The hostility of the Whiskey Boys is illustrated in the story of a local village idiot who playfully pretended to be gathering information for the excisemen. Rational men would have ignored this unfortunate soul, but angry taxpayers are not rational. The idiot was snatched from his bed, taken to a blacksmith shop, stripped naked, seared with a hot iron, and tarred and feathered.

When civil order collapsed by 1794, a judge of the Supreme Court certified the existence of a state of insurrection in Western Pennsylvania. Hamilton persuaded Congress to authorize President Washington to call out the militia from four adjacent states to make a show of force. Washington led these troops. This was the first and only time a U.S. president has assumed his position as commander-in-chief and led troops in the field, in full dress uniform. Fortunately, military confrontation was averted; the rebels surrendered and accepted an agreement of amnesty offered by the federal government. No rebel ever went to jail.

The final outcome of the rebellion favored the rebels. Jefferson repealed the entire excise tax law, which these farmers considered to be unconstitutional. This excise was not uniform. Southern planters paid no excise on their basic farm production (cotton and tobacco); the produce of New England farmers was not taxed; other farmers, merchants, and artisans throughout the nation were not taxed. In order for taxation to be uniform to all, under varying circumstances, should not these other people have borne a similar burden? This argument was never answered.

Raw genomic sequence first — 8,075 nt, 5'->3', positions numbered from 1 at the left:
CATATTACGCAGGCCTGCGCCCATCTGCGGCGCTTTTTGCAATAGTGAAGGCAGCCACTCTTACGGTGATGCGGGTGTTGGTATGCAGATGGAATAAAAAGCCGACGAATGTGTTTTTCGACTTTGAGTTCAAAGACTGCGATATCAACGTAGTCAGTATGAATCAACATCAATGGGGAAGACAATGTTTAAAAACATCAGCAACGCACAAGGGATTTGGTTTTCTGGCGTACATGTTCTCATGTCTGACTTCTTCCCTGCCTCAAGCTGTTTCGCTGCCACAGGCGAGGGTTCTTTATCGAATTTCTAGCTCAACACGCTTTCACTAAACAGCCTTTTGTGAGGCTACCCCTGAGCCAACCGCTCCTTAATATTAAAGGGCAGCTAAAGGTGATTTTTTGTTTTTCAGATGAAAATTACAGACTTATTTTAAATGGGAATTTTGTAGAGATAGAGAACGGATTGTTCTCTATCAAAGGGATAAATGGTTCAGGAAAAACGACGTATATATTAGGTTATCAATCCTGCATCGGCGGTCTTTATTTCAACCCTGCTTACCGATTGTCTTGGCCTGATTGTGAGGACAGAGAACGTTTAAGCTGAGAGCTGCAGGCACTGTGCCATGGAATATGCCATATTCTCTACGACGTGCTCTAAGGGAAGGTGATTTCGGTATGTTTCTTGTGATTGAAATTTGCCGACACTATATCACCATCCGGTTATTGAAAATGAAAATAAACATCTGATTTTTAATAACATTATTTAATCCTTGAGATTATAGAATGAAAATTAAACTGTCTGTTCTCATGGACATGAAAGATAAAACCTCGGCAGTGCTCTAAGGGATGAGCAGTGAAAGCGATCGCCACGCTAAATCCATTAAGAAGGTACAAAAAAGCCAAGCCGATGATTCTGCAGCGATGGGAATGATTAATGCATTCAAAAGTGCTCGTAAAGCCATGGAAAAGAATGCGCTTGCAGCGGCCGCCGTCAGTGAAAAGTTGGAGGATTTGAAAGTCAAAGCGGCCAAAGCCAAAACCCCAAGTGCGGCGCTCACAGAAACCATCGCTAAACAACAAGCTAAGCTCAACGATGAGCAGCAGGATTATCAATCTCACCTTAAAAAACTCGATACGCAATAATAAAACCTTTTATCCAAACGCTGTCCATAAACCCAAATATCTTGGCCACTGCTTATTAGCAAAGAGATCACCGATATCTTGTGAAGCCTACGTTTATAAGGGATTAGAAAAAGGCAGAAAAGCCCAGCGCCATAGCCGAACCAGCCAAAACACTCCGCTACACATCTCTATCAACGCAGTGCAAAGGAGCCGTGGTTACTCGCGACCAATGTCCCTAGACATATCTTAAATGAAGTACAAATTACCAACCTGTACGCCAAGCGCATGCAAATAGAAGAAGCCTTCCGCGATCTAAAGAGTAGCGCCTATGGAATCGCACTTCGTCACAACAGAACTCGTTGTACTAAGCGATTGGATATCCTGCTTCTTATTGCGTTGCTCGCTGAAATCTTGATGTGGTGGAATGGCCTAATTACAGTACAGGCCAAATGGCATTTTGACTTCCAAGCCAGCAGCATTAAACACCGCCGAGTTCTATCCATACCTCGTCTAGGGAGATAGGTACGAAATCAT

Textbooks have always praised the strong military action against the whiskey rebels as an important victory for the new federation. But just recently, historians have discovered they were wrong. Justice was on the side of the rebels, and the whole military operation was a political charade instigated by Hamilton to show to the nation the muscle of the federal government. The rebels had already capitulated before the army took to the field. Of the twenty rebels who were brought back to Philadelphia to face treason charges, only two were convicted, and they were pardoned by Washington. Not only are the rebels now vindicated, the revolt is looked upon as having an important political message for our times. Said one recent scholar: “In 1991, as in 1791, tax resistance sends signals of popular beliefs about how democracy should work, signals that deserve reasoned attention.”

In addition, the Whiskey Rebellion has an important historical message as well. Here on the frontier of America a courageous group of citizens stood up for their rights against what was clearly an unjust tax under their peculiar circumstances. They capitulated in the face of a prospective invincible military force, but in the end when Jefferson became president, the tax was repealed, and they accomplished through democratic means what they were first unable to achieve by violence. The question remains, however, without the violence would the tax have been repealed? And, was the revolt therefore “necessary medicine” for the sound health of government as Jefferson believed?

Fries Rebellion

Soon after the Whiskey Rebellion was crushed, another tax revolt erupted on the eastern seaboard, this one by German settlers. In 1798 Congress levied its first direct tax of two million dollars on land, houses, and slaves. The tax was allocated among the states as the Constitution required. Pennsylvania’s quota was $237,000, which fell largely on land and houses. Houses presented a valuation problem. Assessments were determined by the number and size of windows on each dwelling.